Survival Tip for Girls

Question: Which of these very “hot” women is the actual female human being and how can you tell? Which seems to believe she’s “empowered?”

afghan womanBeckham




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6 thoughts on “Survival Tip for Girls

  1. Brilliant and funny, as always.

    I think it’s a trick question. They are the same woman. She’s in a Halloween costume on the left 🙂

  2. Thanks, Metro Attorney, for the excellent (and funny) comment. On a more serious note, this photo is of an Afghan woman, but I just finished reading a nice little memoir, “In the Land of Invisible Women,” in which an American doctor goes to work in Saudi Arabia, and notes that plastic surgery is ALSO now pervasive there, usually undertaken when men are about to take a second wife. So much for surgery as “empowerment.”

  3. It seems to me that women will not be genuinely empowered until they devote at least as much time and effort to developing and fostering their “inland empires” as they do altering their faces and physiques in order to conform to some arbitrary, culturally dictated standard of physical attractiveness. After all, only a fully-formed human being can truly be empowered, if we define empowerment as the capacity to make reasoned, insightful decisions about one’s life. The problem of false empowerment, of course, is more pervasive in patriarchal cultures, such as our own, wherein earning a man’s approval and love is generally considered the apotheosis of accomplishment.

    Instead of looking inward, the source of our true humanity and beauty, women have been taught to focus their attention on what has traditionally been valued by most cultures, i.e., their physical selves. Even more sadly, however, most women never bother to challenge the notion that their value as a human being is directly proportional to the degree to which they conform to certain societal standards of beauty; in fact, it is much easier to have plastic surgery or to lose weight than to do the REALLY hard work of rigorous self-analysis and devoting oneself to independence and personal growth. Even more than contempt for women, our fixation with appearances and superficialities has bred laziness and complacency.

  4. Thanks, Enola, for the great comment, which I find quite thoughtful and profound, and with which I actually do agree, even though if each person must engage in “rigorous self-analysis and devotion to independence and personal growth” to be truly empowered, I’d say few are. But with the two photos, I was making a much more superficial point about what I consider a planetary war on women that wraps up ever narrowing, ever more unrealistic choices in the guise of “empowerment,” thereby making women self-deluding parties to their own exploitation. Perhaps I erred in using a celebrity as an example, because I also want to make the point that our coarse, pornographic advertising saturated, all-spun-all-the-time American culture is depriving average women (and children) of many of the protections formerly afforded them. When young men from Yale are shouting, “Yes means yes, no means anal” (and without action from those in authority), Houston, we have a problem. When twelve year old girls are dressing like hookers and servicing boys with oral sex, we have a problem. When the “baby-daddy” culture is celebrated and accepted, we have a very serious problem.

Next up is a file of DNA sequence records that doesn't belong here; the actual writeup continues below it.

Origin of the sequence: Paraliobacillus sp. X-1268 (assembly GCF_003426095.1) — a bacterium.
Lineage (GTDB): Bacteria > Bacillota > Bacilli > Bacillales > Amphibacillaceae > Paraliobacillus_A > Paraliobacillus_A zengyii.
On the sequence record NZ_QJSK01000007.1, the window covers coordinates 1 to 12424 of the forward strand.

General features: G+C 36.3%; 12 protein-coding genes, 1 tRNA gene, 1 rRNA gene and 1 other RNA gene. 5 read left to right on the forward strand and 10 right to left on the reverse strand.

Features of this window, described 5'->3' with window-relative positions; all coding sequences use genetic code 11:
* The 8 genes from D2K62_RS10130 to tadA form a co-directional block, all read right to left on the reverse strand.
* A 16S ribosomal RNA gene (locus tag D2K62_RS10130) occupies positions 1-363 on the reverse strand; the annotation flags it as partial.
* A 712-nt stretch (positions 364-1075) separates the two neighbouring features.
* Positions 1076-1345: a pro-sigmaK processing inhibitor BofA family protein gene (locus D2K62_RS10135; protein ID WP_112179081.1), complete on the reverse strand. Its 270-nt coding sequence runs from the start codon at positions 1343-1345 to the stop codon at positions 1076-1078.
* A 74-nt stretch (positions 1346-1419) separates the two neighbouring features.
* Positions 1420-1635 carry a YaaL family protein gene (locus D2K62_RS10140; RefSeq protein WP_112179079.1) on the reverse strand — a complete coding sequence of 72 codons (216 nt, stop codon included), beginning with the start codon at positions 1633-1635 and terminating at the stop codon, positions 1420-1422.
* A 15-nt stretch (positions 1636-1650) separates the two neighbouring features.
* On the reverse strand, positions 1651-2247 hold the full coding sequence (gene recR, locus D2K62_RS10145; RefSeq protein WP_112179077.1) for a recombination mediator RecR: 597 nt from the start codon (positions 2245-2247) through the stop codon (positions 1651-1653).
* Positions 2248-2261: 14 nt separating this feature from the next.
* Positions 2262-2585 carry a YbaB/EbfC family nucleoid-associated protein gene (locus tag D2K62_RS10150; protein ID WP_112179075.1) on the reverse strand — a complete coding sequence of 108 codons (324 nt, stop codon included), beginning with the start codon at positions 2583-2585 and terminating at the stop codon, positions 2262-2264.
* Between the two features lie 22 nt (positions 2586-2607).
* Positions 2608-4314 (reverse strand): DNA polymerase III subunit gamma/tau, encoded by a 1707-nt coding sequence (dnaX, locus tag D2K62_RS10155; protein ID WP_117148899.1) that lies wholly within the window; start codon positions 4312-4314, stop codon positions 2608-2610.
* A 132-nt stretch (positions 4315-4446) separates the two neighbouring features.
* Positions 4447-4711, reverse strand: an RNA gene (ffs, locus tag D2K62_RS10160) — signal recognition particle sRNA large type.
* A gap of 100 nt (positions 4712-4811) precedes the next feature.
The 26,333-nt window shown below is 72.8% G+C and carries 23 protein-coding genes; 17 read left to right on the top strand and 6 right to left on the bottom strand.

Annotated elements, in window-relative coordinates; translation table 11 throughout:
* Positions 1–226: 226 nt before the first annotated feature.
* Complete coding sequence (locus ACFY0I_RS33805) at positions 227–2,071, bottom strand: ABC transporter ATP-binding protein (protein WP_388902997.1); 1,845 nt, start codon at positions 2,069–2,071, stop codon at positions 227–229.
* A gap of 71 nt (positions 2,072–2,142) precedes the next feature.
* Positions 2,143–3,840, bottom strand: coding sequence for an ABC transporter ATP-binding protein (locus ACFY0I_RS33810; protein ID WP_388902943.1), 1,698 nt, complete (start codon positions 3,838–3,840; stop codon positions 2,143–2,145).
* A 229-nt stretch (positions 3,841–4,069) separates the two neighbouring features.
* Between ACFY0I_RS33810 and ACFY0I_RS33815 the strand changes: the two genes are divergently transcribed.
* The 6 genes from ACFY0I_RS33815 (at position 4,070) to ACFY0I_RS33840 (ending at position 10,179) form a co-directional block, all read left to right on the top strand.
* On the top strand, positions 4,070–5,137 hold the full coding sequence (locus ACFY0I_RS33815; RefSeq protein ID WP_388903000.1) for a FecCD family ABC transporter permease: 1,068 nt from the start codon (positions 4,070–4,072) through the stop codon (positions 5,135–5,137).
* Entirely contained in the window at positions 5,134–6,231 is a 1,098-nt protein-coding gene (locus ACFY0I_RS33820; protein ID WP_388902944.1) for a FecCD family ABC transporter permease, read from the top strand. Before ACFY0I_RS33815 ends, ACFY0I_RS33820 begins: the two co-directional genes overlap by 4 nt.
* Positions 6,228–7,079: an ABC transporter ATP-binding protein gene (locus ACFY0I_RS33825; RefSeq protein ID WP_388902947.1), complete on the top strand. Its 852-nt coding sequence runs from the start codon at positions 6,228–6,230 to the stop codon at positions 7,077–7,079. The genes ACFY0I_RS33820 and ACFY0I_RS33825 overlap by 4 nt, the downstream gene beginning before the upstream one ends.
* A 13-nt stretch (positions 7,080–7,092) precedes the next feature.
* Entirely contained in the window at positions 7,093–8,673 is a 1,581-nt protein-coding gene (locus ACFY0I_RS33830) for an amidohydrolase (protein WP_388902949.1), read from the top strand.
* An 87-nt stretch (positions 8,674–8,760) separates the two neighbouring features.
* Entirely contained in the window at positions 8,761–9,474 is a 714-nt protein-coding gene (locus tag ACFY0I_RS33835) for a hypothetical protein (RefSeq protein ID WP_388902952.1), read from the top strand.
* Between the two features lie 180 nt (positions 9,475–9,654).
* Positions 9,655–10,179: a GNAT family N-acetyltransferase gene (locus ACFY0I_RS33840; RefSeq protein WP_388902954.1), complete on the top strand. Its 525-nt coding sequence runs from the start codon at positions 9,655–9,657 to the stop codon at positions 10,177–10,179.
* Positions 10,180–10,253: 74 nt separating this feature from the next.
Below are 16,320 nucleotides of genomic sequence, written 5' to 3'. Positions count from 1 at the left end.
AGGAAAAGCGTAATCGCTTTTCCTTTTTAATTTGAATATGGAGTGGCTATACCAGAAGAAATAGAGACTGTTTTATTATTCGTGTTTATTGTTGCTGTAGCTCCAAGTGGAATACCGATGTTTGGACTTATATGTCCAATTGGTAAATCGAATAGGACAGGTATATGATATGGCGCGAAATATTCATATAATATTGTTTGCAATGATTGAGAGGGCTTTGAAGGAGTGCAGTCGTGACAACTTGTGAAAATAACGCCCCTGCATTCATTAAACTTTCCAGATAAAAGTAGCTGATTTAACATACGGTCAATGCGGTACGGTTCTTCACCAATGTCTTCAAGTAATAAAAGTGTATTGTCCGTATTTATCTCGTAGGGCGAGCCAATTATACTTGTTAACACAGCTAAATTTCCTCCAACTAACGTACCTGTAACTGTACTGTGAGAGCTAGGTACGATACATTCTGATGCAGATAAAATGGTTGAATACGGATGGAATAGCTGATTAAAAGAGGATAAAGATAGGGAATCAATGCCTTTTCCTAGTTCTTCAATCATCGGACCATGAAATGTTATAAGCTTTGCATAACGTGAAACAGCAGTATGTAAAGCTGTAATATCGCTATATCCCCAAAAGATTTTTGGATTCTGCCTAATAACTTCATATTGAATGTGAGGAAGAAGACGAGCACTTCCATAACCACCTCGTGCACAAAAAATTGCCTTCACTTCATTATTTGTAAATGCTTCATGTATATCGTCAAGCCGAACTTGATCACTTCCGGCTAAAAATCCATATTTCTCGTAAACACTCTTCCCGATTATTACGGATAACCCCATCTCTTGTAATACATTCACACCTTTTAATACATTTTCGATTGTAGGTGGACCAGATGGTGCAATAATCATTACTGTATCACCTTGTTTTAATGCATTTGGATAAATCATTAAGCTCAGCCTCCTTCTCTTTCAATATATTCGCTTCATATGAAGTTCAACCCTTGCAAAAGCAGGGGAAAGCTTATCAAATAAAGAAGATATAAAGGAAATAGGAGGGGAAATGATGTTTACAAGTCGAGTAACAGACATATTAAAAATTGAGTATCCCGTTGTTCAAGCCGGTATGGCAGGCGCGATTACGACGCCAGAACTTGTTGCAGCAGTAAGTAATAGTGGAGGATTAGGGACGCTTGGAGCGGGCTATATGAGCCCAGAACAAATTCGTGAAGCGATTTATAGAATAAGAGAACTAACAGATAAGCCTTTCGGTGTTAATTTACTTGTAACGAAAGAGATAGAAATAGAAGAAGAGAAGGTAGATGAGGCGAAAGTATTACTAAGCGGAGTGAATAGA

5. Thank you, Fran, for acknowledging my comment. You have no idea how much it pains me that women are so willing to be complicit in their own exploitation! I couldn’t agree with you more that “we have a problem.” Our culture has glamorized and trivialized sex to such a degree that “hooking up” is the new normal, and many young women perceive being a stripper as a viable and even desirable choice of “profession.” I know these things to be true because I taught in Detroit and neighboring public high schools for over eighteen years. I am astounded by the number of young women who aspire to have a man “take care” of them financially, because they think that’s easier than making their own way through life…

    Your point about this battle being part of a “planetary” war on women could not be more apt; the June 6th New Yorker magazine features a scathing article by Ariel Levy about the attack waged against women’s dignity by none other than Italy’s Prime Minister, Silvio Berlusconi, whose culture of total sexual hedonism has seems to affirm that women should aspire to be either sexual playthings or 1950’s style homemakers. According to this article, Italy ranks seventy-fourth in women’s rights, world-wide, between the Dominican Republic and Gambia. Yikes!

    The idea that women are second class citizens is both pervasive and perverse. Perhaps the first women’s movement did not go far enough??? As a woman, an educator, and a human being, I am so dispirited by this continuing trend…

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